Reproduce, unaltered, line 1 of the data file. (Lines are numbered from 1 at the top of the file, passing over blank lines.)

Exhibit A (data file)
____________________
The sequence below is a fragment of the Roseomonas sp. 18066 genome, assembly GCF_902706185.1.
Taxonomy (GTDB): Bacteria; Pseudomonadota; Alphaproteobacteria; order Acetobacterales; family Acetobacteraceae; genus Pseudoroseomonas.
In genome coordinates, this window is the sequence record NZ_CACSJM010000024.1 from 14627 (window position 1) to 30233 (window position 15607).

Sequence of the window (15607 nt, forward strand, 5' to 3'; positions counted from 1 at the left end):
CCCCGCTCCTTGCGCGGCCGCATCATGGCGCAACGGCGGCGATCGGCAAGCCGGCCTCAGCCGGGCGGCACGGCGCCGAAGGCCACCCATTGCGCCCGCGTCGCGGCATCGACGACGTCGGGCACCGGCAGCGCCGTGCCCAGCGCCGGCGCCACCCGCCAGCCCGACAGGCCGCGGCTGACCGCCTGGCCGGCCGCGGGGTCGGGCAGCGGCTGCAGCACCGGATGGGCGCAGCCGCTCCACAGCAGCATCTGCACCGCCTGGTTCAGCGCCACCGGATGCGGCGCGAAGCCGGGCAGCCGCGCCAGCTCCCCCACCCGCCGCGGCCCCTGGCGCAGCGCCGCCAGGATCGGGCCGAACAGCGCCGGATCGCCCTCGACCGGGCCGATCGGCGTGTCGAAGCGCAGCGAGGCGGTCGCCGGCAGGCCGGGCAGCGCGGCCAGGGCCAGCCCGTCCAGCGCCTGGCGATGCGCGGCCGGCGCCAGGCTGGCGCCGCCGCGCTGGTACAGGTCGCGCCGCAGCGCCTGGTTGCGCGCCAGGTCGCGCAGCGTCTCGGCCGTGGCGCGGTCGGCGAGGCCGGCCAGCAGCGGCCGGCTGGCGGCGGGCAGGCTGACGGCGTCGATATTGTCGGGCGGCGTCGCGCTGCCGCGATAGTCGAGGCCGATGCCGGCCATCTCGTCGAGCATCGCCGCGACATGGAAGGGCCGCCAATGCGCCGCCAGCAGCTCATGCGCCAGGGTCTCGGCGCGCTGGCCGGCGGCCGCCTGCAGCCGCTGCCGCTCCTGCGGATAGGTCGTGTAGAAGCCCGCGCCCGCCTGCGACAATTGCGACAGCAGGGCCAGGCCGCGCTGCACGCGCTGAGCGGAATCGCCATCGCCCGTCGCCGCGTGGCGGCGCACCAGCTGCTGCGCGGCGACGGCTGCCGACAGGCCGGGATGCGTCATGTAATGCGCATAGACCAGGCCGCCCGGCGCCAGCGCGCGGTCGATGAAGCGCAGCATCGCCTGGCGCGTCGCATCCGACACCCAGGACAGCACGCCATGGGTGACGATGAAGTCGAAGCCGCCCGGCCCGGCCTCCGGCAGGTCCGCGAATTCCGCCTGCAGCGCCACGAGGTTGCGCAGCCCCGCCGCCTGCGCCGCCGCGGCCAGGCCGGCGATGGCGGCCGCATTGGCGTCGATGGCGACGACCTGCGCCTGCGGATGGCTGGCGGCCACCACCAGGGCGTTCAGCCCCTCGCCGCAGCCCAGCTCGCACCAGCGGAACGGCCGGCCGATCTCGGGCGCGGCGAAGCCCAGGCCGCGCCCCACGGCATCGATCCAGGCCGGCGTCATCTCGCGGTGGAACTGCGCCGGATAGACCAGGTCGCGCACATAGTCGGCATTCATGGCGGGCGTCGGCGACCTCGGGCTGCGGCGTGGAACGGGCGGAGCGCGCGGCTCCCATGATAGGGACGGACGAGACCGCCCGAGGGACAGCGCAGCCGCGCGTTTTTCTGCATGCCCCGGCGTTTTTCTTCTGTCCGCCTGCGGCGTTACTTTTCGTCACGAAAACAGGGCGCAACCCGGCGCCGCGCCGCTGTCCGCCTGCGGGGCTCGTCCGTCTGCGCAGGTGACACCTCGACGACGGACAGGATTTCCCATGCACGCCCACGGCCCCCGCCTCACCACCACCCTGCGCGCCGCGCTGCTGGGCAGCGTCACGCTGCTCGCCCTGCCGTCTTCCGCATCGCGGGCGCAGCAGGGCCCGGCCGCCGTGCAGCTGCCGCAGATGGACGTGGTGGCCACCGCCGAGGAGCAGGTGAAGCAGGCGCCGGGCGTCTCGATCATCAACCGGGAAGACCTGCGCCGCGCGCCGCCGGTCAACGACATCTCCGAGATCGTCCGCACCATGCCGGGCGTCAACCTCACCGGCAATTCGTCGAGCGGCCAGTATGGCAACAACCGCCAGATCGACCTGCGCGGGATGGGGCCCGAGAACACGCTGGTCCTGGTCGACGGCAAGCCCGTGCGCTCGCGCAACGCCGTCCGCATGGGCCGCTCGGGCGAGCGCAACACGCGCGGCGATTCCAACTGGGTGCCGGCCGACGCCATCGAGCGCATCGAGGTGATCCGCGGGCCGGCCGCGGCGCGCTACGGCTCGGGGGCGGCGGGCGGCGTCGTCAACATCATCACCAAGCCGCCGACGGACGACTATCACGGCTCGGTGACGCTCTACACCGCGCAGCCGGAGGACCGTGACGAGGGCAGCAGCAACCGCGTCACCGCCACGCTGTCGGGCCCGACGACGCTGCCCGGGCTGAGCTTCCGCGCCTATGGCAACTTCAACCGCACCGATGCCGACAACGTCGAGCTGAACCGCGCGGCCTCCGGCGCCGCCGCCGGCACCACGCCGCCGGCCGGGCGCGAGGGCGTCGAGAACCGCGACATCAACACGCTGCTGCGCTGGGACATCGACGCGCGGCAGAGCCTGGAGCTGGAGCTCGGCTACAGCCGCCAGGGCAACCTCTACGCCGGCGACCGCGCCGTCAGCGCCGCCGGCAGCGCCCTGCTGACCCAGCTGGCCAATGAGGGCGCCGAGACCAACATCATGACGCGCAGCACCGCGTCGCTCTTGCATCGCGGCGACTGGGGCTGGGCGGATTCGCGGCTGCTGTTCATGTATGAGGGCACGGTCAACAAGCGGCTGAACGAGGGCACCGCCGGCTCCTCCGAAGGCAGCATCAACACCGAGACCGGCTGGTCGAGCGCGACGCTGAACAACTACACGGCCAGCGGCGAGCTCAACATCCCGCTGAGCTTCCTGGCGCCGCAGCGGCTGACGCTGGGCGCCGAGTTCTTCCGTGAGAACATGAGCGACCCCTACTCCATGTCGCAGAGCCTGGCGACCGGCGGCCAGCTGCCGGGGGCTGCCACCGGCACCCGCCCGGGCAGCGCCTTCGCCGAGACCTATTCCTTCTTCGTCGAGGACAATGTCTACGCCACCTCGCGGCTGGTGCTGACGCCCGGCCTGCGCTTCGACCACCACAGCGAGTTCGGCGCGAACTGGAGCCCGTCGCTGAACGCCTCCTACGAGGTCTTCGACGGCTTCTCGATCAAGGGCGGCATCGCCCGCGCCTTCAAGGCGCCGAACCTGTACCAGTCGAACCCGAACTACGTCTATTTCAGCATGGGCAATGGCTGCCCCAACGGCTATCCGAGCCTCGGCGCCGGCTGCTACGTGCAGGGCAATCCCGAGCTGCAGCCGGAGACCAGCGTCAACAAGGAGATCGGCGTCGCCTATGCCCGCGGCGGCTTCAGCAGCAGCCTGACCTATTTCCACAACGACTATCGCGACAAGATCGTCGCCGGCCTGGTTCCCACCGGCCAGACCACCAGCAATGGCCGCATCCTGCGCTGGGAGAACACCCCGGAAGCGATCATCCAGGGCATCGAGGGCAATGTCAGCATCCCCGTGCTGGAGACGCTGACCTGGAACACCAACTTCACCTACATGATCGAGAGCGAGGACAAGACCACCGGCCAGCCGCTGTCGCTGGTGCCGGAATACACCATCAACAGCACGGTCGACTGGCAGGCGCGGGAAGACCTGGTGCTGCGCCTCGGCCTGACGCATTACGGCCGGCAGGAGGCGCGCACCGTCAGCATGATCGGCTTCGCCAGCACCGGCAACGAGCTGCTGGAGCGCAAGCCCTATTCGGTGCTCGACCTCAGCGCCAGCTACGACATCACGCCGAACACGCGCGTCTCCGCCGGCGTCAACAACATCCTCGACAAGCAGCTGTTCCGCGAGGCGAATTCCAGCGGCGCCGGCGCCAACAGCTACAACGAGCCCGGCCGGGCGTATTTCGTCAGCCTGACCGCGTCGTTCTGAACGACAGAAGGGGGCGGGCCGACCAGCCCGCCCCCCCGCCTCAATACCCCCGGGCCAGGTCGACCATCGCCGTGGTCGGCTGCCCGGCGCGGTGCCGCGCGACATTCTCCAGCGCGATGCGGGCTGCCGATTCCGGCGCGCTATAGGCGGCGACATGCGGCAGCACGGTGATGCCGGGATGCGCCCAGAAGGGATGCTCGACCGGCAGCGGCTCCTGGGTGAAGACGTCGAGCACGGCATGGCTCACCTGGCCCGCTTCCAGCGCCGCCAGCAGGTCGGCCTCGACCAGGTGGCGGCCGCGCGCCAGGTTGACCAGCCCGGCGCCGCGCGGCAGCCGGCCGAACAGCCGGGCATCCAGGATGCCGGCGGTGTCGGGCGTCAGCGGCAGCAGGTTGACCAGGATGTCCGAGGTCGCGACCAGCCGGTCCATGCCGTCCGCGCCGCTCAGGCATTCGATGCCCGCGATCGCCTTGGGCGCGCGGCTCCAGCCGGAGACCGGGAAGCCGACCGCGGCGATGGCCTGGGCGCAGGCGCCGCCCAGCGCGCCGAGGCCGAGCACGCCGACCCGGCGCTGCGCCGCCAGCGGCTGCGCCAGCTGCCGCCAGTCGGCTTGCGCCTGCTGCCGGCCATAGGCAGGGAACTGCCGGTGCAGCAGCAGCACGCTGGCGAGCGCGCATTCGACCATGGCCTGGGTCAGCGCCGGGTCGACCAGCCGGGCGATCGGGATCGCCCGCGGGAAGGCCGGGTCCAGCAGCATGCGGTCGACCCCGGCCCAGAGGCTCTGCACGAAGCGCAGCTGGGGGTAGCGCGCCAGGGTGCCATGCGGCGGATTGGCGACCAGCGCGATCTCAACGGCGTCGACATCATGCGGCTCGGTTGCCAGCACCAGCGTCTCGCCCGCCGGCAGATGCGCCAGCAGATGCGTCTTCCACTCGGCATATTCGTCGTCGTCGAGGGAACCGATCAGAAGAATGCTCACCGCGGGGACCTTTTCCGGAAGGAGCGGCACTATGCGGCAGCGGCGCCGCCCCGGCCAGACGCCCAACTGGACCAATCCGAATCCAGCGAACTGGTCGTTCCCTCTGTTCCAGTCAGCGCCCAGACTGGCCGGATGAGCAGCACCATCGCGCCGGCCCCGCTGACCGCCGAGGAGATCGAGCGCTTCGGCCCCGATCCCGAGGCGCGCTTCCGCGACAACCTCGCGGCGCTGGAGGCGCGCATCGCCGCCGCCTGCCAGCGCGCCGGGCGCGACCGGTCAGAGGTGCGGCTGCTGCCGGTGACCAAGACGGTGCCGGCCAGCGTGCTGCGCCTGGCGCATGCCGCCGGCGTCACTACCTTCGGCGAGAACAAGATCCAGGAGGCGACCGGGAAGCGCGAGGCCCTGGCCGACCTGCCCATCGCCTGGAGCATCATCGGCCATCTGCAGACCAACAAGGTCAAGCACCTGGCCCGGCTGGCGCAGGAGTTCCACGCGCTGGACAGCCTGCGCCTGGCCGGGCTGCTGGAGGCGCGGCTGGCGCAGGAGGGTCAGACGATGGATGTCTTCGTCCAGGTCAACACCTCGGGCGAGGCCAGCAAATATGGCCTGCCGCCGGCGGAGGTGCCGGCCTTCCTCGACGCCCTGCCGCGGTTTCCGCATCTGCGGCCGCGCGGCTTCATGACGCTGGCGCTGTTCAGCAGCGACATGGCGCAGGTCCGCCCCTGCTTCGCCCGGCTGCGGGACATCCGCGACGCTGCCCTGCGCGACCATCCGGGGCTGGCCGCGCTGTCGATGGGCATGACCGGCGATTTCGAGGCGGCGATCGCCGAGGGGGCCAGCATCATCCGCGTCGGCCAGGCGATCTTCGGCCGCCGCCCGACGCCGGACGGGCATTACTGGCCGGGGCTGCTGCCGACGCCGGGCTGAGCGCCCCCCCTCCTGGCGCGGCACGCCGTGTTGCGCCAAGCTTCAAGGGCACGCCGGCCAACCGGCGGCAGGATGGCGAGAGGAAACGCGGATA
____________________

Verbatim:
The sequence below is a fragment of the Roseomonas sp. 18066 genome, assembly GCF_902706185.1.